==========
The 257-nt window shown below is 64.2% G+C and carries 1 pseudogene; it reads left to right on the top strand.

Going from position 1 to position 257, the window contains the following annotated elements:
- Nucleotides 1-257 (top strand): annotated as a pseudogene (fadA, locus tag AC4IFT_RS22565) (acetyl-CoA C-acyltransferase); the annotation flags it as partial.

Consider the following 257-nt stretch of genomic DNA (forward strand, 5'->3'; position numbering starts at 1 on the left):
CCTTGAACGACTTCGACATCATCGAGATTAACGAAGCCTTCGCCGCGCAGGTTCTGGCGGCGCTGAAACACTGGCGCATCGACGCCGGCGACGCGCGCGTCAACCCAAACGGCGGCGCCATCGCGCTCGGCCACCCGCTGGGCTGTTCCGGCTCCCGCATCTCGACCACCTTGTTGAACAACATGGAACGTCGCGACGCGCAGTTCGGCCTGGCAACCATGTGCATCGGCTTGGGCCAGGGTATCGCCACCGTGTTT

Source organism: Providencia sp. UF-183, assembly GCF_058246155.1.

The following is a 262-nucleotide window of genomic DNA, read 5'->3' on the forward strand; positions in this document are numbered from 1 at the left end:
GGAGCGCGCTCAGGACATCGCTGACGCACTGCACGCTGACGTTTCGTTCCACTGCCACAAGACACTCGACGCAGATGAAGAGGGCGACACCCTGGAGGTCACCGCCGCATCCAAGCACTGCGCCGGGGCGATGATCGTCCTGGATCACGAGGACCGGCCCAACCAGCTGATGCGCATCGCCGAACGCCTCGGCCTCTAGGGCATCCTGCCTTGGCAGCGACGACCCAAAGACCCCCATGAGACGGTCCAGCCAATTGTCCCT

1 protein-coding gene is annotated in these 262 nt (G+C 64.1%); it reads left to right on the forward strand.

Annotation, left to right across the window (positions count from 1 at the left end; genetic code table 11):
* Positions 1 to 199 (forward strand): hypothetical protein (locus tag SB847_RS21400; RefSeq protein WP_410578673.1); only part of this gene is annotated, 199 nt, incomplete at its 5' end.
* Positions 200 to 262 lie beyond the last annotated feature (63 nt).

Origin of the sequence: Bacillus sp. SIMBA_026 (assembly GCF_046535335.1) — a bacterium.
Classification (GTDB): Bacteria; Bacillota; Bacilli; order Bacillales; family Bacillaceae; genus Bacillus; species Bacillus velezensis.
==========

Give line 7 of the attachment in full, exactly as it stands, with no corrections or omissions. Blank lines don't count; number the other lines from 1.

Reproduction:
The following is a 262-nucleotide window of genomic DNA, read 5'->3' on the forward strand; positions in this document are numbered from 1 at the left end: